Most of the classic pitch shifters would have a delay buffer, and take two or more "taps" from the same delay memory. These "taps" would read the data out at a different rate than it was written into the delay buffer - as Paul explained, changing the rate changes the pitch. The output of each delay tap is multiplied by an amplitude window, which is often trapezoidal, triangular, or raised cosine in shape. When the volume of the window is at 0, the delay tap can move to a different location on the delay line without the resulting "glitch" being heard. The idea is that the taps are crossfaded in between, and when the read tap gets too close to the write tap, the volume is faded to zero and the tap is moved to a safer location.

In the earlier pitch shifters, the crossfading would happen at a rather slow rate (10 Hz or so), and would be perfectly periodic. This results in decent results for broadband material, but you can hear a lot of "comb filter" effects, due to phase cancellations between the overlapping taps. The windows can be altered so that there is minimum cancellation, but this can lead to tremolo-like artifacts in volume.

Higher quality pitch shifters, starting with some of the Eventide models, used a technique where autocorrelation would be used to try to get a better phase match between crossfaded segments of audio, to reduce the amount of comb filtering. This sounds MUCH better, but has the side effect that the algorithm has to be tweaked to work with different types of program material - i.e. one algorithm may be optimized for monophonic signals, another for drums.  Plus, as the autocorrelation can be viewed as a form of pitch detection, the complexity of the algorithm is greatly increased. This is often called SOLA (Synchronous Overlap and Add).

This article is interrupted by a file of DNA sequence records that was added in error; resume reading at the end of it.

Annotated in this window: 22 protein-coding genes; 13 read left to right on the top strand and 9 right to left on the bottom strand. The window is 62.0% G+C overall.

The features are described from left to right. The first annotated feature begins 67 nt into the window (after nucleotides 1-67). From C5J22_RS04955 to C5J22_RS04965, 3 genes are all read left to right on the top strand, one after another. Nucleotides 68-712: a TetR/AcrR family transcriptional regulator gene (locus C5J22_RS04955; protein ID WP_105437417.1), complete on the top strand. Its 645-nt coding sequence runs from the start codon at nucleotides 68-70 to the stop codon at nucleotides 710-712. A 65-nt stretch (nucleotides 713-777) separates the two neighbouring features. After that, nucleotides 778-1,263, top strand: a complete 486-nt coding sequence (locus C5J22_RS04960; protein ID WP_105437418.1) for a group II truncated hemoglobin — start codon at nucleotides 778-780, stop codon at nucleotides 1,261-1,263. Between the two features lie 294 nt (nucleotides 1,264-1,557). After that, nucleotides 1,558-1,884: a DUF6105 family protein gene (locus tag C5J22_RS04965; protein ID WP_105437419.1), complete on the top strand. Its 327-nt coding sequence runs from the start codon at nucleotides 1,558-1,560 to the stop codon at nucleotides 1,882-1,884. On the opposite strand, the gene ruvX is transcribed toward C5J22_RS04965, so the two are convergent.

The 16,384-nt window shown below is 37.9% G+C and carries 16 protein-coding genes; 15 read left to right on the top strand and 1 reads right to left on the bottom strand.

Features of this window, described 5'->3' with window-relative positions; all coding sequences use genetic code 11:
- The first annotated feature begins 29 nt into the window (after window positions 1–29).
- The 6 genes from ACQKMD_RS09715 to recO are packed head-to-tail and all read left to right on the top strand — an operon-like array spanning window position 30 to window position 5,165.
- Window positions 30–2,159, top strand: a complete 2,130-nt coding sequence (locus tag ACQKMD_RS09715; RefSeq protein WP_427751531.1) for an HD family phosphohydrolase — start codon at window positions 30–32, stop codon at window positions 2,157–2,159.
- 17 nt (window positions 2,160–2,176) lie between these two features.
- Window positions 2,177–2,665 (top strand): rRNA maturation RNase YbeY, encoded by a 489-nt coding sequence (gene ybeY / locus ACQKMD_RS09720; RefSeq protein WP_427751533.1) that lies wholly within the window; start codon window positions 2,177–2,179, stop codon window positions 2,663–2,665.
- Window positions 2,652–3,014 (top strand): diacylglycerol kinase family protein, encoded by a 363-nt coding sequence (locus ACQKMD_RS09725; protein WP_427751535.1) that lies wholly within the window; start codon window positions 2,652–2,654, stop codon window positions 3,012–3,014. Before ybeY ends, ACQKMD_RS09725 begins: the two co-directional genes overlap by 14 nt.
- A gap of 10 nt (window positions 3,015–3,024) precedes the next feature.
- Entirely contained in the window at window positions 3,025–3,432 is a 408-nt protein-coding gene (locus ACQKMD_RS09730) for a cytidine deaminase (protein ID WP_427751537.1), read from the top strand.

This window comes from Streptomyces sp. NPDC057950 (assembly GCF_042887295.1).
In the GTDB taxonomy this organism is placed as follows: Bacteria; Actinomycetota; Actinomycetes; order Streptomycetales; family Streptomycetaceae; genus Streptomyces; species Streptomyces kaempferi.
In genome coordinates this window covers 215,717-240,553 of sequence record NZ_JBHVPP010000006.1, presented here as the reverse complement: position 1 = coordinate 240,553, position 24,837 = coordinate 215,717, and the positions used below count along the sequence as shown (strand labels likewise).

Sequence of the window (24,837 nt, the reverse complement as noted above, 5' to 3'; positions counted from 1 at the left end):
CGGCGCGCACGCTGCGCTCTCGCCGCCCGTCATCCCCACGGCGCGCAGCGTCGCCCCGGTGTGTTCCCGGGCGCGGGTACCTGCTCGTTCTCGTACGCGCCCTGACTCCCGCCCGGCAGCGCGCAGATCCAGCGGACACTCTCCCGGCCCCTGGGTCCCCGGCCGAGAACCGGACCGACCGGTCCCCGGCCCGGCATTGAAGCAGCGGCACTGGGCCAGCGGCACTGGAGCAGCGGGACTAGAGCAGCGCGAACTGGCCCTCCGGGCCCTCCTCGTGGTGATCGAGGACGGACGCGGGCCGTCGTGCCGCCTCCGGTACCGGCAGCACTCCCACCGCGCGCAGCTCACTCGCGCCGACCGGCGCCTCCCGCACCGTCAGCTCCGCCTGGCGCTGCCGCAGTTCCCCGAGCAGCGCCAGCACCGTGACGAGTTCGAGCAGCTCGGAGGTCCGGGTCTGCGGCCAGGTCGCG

Many modern pitch shifters such as the Antares Auto Tune algorithm use a variant of the above technique called Phase Synchronous Overlap and Add (PSOLA). This uses some sort of algorithm to detect the pitch of the signal, and the grain size is scaled to become a single period of the pitch. Then, the grains are played back in such a way that the signal WITHIN the grain is at the same pitch as before, but the grain RATE is the desired output pitch. This results in pitch shifting without formant shift, assuming that the pitch detector is accurate. If you change the playback rate within the grains, you can get formant shift.

My guess is that the Whammy uses a type of SOLA, with larger grain sizes than the PSOLA algorithms. The Whammy can get warbly with certain intervals, which is found in algorithms that are trying to track the period of the signal (pitch detectors, octave dividers, etc.). However, the artifacts are not as bad as running chords into a PSOLA pitch shifter.

A few references: Keith Lent first described a PSOLA technique in the Computer Music Journal around 1989 or so. Robert Bristow-Johnson did a nice theoretical analysis of PSOLA in a 1995 Journal of the Audio Engineering Society. I forgot where I read about SOLA, but I know it was covered in the Computer Music Journal as well. Eventide has a patent on one techique that implements SOLA from 1984 or so, but the patent has expired, os that would be a good patent to look at.

Hope this helps. Writing a good pitch shifter is a complicated process. My current pitch shifter I wrote for work avoids pitch detection, and just randomizes the grains to reduce the comb filtering artifacts - it creates a bit of a watery sound, but it works well with broadband signals.

Sean Costello